After another minute of distraction, Bai Qian finally took a deep breath and regained some of her composure, forcing herself to focus on the task at hand. Pushing back all thoughts of the way Ye Hua made her feel, Bai Qian searched for the ink his cultivation was guiding hers to. There. She felt it.

“I feel it,” she said, her sense of accomplishment pushing away the last remnants of her confused distraction. “I feel the ink!”

“Good,” Ye Hua answered. “Now all you have to do is guide the particles along the paper fibers into their new positions. Picture the characters in your mind.”

Ye Hua pulled his hand away and Bai Qian almost protested the unexpected loss of his touch but she held the words back at the last second. She wanted to see if she could change the word by following his instructions; it was a skill she had never tried before. She remembered the two characters he had just formed with the ink and pictured them, using her cultivation to move the ink particles as she did. It took her a few tries but, after a minute or two, the ink began to move and she was able to guide it along the lines she could see in her head.

“You did it,” Ye Hua said proudly.

Bai Qian looked down, moving her still trembling fingers away from the page. There, in her own unpracticed handwriting, were the words ‘giant bird’. She smiled happily at Ye Hua. “I did it. I actually did it. Now I can change all of them.” 

“I fully support that decision,” Ye Hua quipped with a wink in her direction. 

Laughing, Bai Qian closed the book, deciding to change the rest of the words later when she was alone. Setting the book aside, Bai Qian thought she might like to keep it here in the cabin instead of her den.       

“I need to thank Zhe Yan when I see him,” she said, turning her attention back to Ye Hua. “Do you know when he’ll be back for a visit? I would like to talk to him.”

“I will let him know. He has a new project he’s working on and that often keeps him occupied for weeks but he wants to see you again. He will set everything aside when I tell him.”

“Thank you.” Silence descended over the cabin but Bai Qian didn’t find it awkward like she had feared she would. Spending time with Ye Hua felt right to her and the quiet was a comfortable one. She leaned against him as she gazed out the door and he wrapped an arm around her shoulder to hold her closer. Bai Qian smiled softly, feeling affection and comfort in the gesture.

The earlier torrent of rain had now become a steady one and there were only a few soft rumbles of distant thunder again. The storm was moving away from them.

“I used to never like storms when I was a little girl,” Bai Qian murmured. Ye Hua didn’t comment but she knew he was listening to her; she could feel his attention on her. “I always knew I wouldn’t be able to wander the woods and explore when it was storming outside. That was once my favorite thing to do. I would be so disappointed when I saw dark clouds moving in or smelled the scent of rain on the air.” She didn’t mention that it was her mother who wouldn’t allow her to play outside during a thunderstorm. One day she would share memories of her family with Ye Hua but she wasn’t ready to speak about them right now.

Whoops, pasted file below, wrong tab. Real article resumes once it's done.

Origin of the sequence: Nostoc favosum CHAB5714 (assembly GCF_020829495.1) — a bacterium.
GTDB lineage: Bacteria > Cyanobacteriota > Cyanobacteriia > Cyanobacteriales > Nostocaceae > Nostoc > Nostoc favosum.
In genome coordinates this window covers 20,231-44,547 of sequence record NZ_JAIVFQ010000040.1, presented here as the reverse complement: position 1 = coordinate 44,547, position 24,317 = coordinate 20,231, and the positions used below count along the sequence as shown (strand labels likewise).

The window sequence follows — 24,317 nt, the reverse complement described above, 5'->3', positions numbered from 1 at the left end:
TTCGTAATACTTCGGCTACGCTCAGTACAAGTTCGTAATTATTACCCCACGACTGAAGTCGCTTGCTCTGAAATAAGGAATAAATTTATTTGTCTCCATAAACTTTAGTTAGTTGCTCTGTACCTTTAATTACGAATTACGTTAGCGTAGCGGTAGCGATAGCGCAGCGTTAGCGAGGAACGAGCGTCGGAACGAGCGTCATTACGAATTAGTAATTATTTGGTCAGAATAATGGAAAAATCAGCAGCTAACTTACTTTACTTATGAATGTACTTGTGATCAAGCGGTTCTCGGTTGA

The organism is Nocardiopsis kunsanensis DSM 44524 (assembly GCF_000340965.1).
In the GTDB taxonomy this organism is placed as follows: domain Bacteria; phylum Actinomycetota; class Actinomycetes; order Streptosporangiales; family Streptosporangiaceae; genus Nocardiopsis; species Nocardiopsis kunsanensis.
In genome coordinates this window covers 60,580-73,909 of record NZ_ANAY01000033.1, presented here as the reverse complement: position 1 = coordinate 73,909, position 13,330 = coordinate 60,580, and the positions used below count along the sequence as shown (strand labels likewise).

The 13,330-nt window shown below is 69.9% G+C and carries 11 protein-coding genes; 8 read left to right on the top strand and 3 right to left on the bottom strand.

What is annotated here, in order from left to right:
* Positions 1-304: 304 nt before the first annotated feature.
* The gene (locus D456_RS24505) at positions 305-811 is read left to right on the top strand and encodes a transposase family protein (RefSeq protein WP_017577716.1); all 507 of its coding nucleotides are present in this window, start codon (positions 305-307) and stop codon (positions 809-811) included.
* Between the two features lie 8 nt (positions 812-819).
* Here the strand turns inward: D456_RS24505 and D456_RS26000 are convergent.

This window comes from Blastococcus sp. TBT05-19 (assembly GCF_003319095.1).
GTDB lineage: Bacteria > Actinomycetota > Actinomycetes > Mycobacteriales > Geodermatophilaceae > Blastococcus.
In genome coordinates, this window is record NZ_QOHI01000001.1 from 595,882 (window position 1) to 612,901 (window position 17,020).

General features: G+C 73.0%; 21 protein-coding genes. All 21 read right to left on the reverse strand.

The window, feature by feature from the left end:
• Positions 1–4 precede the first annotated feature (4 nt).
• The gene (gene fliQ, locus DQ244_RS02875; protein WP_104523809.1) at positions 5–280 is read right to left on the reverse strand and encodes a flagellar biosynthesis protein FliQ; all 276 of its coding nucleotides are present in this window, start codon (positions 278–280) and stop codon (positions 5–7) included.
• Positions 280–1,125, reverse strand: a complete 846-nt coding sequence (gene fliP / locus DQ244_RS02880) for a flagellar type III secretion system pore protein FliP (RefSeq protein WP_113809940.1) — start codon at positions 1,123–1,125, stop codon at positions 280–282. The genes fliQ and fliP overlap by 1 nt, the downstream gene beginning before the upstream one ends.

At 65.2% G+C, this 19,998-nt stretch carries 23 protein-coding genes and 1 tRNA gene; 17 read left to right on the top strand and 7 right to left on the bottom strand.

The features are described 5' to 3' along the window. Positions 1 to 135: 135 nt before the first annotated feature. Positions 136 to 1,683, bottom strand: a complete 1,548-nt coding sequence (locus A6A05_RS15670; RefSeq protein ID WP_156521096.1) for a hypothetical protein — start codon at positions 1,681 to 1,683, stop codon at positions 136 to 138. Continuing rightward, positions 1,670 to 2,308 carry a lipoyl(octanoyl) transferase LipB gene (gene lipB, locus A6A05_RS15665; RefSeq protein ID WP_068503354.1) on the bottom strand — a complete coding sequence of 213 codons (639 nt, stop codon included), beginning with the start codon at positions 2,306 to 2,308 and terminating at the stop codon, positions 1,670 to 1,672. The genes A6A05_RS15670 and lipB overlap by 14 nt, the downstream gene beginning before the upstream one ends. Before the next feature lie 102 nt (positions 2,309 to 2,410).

“And now?” Ye Hua asked when she didn’t say anything more.

A fond smile crossed Bai Qian’s lips. “I don’t mind them at all now. There’s something comforting about them…” because they remind me of you. She blushed at the thought, grateful Ye Hua couldn’t see her face right then. It was true but she didn’t think she could properly explain it to him. Not yet.

They remained quiet, simply basking in each other’s company, while the steady rain died down into a drizzle before stopping altogether. The last of the dark clouds lifted and the sun came out, bathing the clearing outside with rays of bright light. 

Her fox had been quiet over the last day, content to allow Bai Qian time with Ye Hua. But now, Bai Qian’s fox was feeling pent up from all the quiet time inside. She wanted to go explore the forest with her dragon and see if the storm had wrought any changes to it. Bai Qian was torn between wanting to give in to her fox and longing to stay here next to Ye Hua. 

The forest had a special, unmatched beauty after it had been washed by the rain. The moist soil often had a richer, earthier scent that blended well with the fragrance of the peach blossoms. The leaves would look more vibrant, their verdant green gaining intensity as the trees and plants absorbed the nurturing water. The birds would be singing their joy when they found their favorite bathing spots replenished with fresh, clear water. She hated to miss it.

Ye Hua stood, surprising Bai Qian with his sudden movement. He held a hand out to her. 

“Would you like to go for a walk with me, Qian Qian?” he asked.

Bai Qian smiled shyly at Ye Hua and reached for his hand. Could he sense her fox spirit’s restlessness and her own desire to admire the forest? How did he do that? He watched her intently as she placed her hand in his. His fingers grasped hers and he helped her up from the floor but he did not let go once she was standing next to him. Instead, he intertwined his fingers with hers to hold her hand more fully with his. 

“Will you show me all of your favorite places in the forest?” His deep voice and intense gaze brought a shiver to Bai Qian’s skin. He caressed her hand with his thumb like he had earlier and Bai Qian felt the pleasant tingle his touch left behind once again. “I would like to see the forest the way you see it, Qian Qian. Will you share it with me?”

⇛ Next part: Ch 31: A Smile for a Dragon

⇚ Previous part: Ch 29: Back Home